GRS-IBS applications provide an economical solution to the countless bridges that need to be replaced. The FHWA indicates that 24% of the bridges across the country are in need of immediate attention. The hope is that more counties will utilize this technology and that designers will recognize the value of using SRW units as the facing element instead of CMUs.

Road and Bridge Planning, Construction, and Rehabilitation

“Some 73% of federal aid for state transportation programs goes to help states plan, build, and make major repairs to their roads and bridges. These programs help assure that the National Highway System, which carries about 85% of the vehicle miles driven nationally each year, continues to efficiently transport goods and people as the economy grows over time.” Federal Highway Administration, “2010 Status of the National’s Highway, Bridge and Transit: Conditions & Performance,” p. 2-12, http://www.fhwa.dot.gov/policy/2010cpr/pdfs/chap2.pdf.

Past GRS-IBS Projects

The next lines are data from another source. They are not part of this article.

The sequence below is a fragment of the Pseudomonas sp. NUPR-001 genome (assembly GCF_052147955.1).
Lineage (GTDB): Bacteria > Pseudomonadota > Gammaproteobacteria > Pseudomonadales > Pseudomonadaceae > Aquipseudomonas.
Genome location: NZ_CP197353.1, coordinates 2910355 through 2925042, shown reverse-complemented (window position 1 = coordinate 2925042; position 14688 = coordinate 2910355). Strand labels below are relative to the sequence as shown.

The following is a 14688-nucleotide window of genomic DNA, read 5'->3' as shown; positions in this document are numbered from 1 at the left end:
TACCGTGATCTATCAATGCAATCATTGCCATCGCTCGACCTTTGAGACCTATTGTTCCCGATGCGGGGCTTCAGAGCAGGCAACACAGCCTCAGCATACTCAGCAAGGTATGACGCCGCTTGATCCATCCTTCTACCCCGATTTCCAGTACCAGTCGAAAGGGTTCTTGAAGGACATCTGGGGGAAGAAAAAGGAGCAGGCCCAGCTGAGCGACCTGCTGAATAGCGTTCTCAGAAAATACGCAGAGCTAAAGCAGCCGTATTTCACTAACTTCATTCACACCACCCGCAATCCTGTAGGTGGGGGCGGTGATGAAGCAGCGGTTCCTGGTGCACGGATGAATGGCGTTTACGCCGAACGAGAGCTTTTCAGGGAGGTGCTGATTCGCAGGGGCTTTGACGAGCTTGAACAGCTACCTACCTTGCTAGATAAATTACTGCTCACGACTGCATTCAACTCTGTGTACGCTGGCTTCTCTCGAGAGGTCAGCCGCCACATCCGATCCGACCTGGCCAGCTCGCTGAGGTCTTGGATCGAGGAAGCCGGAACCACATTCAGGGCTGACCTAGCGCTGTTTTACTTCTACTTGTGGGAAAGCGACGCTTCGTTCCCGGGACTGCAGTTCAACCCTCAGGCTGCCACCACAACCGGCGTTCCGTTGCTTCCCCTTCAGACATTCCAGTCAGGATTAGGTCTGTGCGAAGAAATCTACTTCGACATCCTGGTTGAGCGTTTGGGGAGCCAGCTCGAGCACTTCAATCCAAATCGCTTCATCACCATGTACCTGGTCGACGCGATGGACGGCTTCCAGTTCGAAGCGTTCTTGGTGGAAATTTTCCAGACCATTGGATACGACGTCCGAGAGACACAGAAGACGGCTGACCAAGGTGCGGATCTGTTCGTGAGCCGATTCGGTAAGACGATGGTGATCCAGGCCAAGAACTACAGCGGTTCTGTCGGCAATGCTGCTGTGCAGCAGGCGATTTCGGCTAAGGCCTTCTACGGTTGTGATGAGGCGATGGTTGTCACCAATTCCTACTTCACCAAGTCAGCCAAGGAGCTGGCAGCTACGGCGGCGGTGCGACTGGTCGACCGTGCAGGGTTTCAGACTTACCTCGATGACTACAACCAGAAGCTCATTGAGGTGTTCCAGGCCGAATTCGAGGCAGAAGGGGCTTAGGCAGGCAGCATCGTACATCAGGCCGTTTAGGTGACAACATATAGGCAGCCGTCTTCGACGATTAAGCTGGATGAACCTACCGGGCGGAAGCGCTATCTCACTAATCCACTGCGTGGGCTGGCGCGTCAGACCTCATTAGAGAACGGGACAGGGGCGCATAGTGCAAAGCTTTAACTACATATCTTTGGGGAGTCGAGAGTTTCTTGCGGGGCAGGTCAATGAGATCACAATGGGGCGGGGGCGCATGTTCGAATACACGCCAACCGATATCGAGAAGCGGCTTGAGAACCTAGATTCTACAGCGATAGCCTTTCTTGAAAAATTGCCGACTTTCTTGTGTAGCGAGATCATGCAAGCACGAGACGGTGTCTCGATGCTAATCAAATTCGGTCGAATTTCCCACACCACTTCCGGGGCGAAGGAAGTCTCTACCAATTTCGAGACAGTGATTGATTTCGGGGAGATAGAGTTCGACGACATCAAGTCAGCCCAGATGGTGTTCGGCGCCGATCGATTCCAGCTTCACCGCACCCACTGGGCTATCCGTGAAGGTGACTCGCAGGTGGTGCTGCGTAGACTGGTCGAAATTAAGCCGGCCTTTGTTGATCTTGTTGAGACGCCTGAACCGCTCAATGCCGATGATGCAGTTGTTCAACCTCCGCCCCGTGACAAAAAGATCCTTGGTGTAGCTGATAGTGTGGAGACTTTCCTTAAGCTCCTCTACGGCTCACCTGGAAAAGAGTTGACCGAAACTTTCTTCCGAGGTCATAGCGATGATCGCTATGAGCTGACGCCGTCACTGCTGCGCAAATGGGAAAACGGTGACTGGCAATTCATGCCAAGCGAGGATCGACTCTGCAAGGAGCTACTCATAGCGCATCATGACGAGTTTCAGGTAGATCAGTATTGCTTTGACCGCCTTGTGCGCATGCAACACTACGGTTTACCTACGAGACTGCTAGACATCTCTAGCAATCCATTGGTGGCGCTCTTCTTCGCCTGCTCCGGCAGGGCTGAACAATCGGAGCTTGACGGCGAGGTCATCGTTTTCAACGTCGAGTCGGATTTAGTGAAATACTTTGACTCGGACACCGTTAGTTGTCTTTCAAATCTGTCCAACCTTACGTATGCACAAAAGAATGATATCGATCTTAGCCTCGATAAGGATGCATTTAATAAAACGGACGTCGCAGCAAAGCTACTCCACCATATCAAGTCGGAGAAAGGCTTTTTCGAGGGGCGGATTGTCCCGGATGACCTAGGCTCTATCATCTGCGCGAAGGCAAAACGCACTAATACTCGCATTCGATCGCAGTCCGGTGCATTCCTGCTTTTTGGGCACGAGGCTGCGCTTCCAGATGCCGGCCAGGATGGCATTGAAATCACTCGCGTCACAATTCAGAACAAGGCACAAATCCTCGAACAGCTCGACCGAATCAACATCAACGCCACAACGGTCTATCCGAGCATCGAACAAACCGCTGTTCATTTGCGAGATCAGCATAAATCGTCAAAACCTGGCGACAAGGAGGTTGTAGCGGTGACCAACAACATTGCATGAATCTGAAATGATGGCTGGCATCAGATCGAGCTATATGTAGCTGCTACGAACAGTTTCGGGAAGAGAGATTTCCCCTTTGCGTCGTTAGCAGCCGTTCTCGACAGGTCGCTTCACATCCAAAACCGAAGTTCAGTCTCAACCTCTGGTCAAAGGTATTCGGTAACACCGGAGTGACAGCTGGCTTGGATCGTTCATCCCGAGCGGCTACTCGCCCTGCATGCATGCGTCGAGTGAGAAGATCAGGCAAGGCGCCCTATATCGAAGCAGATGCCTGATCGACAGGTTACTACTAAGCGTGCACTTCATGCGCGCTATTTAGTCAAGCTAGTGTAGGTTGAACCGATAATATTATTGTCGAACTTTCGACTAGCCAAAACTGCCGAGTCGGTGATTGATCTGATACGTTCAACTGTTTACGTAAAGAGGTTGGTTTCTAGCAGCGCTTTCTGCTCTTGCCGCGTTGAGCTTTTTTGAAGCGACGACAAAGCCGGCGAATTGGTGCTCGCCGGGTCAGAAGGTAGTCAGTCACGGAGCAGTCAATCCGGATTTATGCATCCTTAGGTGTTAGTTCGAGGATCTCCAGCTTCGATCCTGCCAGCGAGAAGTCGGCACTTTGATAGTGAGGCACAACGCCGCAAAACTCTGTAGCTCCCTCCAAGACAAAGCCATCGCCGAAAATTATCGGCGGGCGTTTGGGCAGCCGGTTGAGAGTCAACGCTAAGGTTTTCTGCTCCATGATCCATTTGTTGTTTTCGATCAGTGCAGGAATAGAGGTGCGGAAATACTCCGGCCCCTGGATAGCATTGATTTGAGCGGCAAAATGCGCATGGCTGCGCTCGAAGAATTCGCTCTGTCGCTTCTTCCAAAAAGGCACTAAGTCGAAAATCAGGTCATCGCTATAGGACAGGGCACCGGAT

There have been projects in just about every state in North America since 2010. Make sure you are not missing out on a opportunity where Allan Block can provide an economical solution.

To see if there are projects in your area, start by checking with your local municipalities.

FHWA map of GRS - IBS projects in North America

AB Walls Online Training Series - Earn CEU’S

AB Walls Webinars

Allan Block has created an online training series for Engineers. This series begins with basic and advanced tutorials on the AB Walls Design Software. Engineers now have the ability to register and sign in to watch individual videos within the training series.

Like all Allan Block training modules, the online training series complies with the IACET requirements and allows AB Corporate to award CEU's. In order to request a credit hour for online training, you must first complete individual assessments upon watching each video.